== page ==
Thirteen years into a conservatorship that has controlled virtually all aspects of her professional — and personal — life, pop star Britney Spears is scheduled Wednesday to address the judge overseeing her case, but it’s unclear exactly what she intends to say.
Without giving any specifics, Spears’ attorney, Samuel Ingham III, announced during an April 27 hearing that the 39-year-old singer had requested a chance to address the court.
Los Angeles Superior Court Judge Brenda Penny scheduled Wednesday’s hearing, which will be held with most participants, including Spears, appearing remotely.
The hearing comes amid the backdrop of a vocal, fan-orchestrated “#FreeBritney” movement pushing for an end to the conservatorship that has been in place since 2008, following a series of bizarre behavioral breakdowns, including one in which she shaved her head.
Her supporters have questioned the need for the conservatorship, which is usually used for people who are sick, elderly or unable to otherwise manage their own affairs. Spears has produced a series of hit albums and repeatedly toured and performed in Las Vegas over the past 13 years.
Spears’ father, Jamie Spears, and the Bessemer Trust Co. are the co-conservators of the singer’s estate, and they share management of her business affairs. Jamie Spears’ involvement in the conservatorship has been a lingering and growing point of contention, with Ingham repeatedly saying his client would be happier without her father involved.
Britney Spears and her father have had a roller-coaster relationship over the years, but attorneys for Jamie Spears have insisted that he has always done his best to look out for his daughter’s well-being.
Spears has long argued against her father’s involvement in the conservatorship. She hasn’t performed live since 2018, and her attorneys have said she won’t do so again while her father remains in control of her affairs, and profiting from her work.
But speculation has now risen that the singer could more aggressively push for an end to the conservatorship entirely. On Instagram Wednesday morning, Spears’ boyfriend, Sam Asghari, posted a photo of himself wearing a white T-shirt with “Free Britney” written on front.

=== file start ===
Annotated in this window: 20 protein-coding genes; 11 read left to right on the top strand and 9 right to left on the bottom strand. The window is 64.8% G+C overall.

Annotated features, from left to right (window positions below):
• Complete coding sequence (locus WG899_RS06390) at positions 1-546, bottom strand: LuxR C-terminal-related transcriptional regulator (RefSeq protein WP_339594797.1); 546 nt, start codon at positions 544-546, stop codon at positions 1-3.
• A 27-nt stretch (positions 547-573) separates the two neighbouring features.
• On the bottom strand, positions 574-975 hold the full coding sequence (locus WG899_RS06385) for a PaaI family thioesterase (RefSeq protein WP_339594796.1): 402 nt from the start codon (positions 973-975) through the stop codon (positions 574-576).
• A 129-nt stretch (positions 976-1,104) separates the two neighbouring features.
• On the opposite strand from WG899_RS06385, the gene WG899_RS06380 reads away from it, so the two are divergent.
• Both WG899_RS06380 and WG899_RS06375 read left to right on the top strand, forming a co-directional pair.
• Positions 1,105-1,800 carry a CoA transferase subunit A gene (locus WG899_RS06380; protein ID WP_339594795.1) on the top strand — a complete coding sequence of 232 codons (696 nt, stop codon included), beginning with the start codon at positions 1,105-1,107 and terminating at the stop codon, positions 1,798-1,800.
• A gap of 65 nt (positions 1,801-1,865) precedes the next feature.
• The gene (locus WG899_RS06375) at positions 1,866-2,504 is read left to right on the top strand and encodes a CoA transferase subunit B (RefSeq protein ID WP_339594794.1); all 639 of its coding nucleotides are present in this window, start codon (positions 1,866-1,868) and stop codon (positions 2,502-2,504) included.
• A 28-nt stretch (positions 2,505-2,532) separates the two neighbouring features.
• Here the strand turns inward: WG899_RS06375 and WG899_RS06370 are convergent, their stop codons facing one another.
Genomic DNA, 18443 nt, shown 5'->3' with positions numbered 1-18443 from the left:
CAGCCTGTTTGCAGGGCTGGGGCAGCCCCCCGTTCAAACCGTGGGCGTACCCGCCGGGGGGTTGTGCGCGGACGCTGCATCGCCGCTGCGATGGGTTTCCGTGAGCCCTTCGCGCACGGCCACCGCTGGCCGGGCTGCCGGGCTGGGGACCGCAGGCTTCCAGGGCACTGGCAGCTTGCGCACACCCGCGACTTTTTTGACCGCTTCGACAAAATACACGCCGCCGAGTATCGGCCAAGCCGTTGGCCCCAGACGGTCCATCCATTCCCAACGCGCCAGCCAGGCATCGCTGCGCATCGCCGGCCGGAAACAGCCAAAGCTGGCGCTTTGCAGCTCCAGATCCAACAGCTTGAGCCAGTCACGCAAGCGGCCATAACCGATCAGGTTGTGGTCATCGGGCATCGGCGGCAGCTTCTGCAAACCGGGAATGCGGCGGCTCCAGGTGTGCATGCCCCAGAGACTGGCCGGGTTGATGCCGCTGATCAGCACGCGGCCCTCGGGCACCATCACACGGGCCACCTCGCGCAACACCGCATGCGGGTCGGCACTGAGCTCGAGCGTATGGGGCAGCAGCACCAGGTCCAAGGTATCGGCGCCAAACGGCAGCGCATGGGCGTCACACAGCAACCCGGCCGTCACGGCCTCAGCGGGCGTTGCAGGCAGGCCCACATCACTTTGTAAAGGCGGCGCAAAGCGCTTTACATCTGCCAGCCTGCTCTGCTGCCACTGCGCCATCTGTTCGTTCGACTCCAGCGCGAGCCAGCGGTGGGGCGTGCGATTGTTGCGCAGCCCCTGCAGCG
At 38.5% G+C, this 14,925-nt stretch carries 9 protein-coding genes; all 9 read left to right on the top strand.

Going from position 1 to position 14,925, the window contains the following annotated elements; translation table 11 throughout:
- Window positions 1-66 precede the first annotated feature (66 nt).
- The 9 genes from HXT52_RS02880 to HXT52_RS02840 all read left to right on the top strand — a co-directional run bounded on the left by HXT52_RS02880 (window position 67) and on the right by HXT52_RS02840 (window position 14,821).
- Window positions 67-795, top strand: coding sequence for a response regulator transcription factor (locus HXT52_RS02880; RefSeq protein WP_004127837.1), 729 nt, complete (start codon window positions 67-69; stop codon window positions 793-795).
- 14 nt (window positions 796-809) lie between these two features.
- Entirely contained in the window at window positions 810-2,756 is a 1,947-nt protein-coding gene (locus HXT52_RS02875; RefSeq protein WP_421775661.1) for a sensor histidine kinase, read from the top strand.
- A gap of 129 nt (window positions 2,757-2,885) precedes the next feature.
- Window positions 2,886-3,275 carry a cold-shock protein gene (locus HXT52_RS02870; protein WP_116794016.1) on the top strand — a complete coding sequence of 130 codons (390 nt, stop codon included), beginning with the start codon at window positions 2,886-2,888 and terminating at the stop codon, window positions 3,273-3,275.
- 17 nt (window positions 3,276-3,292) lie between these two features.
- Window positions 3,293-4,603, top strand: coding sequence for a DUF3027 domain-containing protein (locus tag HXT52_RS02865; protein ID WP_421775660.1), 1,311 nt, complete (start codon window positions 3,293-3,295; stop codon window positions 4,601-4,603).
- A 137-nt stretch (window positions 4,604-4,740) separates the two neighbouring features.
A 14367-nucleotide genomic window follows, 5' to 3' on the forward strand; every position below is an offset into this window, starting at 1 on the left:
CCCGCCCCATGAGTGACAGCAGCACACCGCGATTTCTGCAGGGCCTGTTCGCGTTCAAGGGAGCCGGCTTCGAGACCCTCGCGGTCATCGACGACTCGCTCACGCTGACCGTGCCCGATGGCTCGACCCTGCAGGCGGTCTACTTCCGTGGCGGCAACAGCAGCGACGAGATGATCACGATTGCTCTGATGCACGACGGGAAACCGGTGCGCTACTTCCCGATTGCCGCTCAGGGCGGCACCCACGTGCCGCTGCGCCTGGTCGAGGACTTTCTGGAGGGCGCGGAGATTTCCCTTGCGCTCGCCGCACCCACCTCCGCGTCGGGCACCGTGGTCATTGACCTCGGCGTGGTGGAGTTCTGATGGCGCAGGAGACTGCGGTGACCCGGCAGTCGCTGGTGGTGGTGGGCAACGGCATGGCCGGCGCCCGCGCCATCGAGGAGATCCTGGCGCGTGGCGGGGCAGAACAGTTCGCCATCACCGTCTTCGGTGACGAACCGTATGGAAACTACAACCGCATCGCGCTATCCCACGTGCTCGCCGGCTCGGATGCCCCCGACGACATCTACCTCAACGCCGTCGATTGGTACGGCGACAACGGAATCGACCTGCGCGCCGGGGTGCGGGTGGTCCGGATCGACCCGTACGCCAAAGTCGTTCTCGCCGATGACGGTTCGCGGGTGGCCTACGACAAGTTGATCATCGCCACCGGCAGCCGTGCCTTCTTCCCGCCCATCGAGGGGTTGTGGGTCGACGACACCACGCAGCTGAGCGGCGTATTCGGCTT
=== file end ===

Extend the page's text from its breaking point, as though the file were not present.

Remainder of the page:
On Tuesday, The New York Times — citing a review of confidential court records in the case — reported that Spears has been pushing for an end to the conservatorship as far back as 2014. A court investigator reported in 2016 that Spears believed the conservatorship had “become an oppressive and controlling tool against her” and maintained “too much control” over her life, to the point of rejecting her wish to re-stain the cabinets in her kitchen.
Vivian Lee Thoreen, an attorney for Jamie Spears, told People magazine earlier this year that in 13 years, Britney Spears has never asked her lawyer to file a formal request with the court to terminate the conservatorship, despite her right to do so.
Recent action in the case has focused more on the roles of Jamie Spears and the Bessemer Trust in the conservatorship over her estate.
According to The New York Times report, Spears’ attorney, Ingham, told the court in 2014 that the singer feared all of her concerns about her father’s control over her life were being swept under the rug.
In the 2016 report by the court investigator, Spears said she was “very angry” about the control being exerted over her life, saying she was unable to use her own credit card, was forced to undergo multiple drug tests each week and not permitted to make even minor financial decisions about changes to her home.
In 2019, Spears canceled a planned Las Vegas residency and checked into a mental health facility after revealing that her father was sick. According to The New York Times, Spears told the court that year she had been forced into a mental health facility against her will, suggesting she was being punished for standing up for herself. The singer also claimed she was once forced to perform while she had a 104-degree fever.
Last year, Ingham asked that Jamie Spears be suspended from his role as co-conservator. Judge Penny refused, but indicated she might reconsider in the future.
Hours before Wednesday’s court hearing, some fans of Spears began gathering outside the downtown courthouse, even though the singer was not expected to be there in person.
Spears herself has never directly responded to the movement, although fans have taken to closely analyzing her social media posts, looking for any signs she may be trying to communicate with her fans or convey signs of personal distress through subtle clues, such as the color or type of clothes she wears.
In an Instagram post last week, Spears answered some questions from fans, with one asking if she is ready to start performing again.
“I have no idea,” Spears said on the video clip. “I’m having fun right now. I’m in transition in my life and I’m enjoying myself.”
She wrote in a social media post this week that she and Asghari had taken a trip to Maui.
“I had a couple of embarrassing moments of living each day like it was my last!!! If you haven’t done that, I strongly suggest you do!!!,” she wrote.
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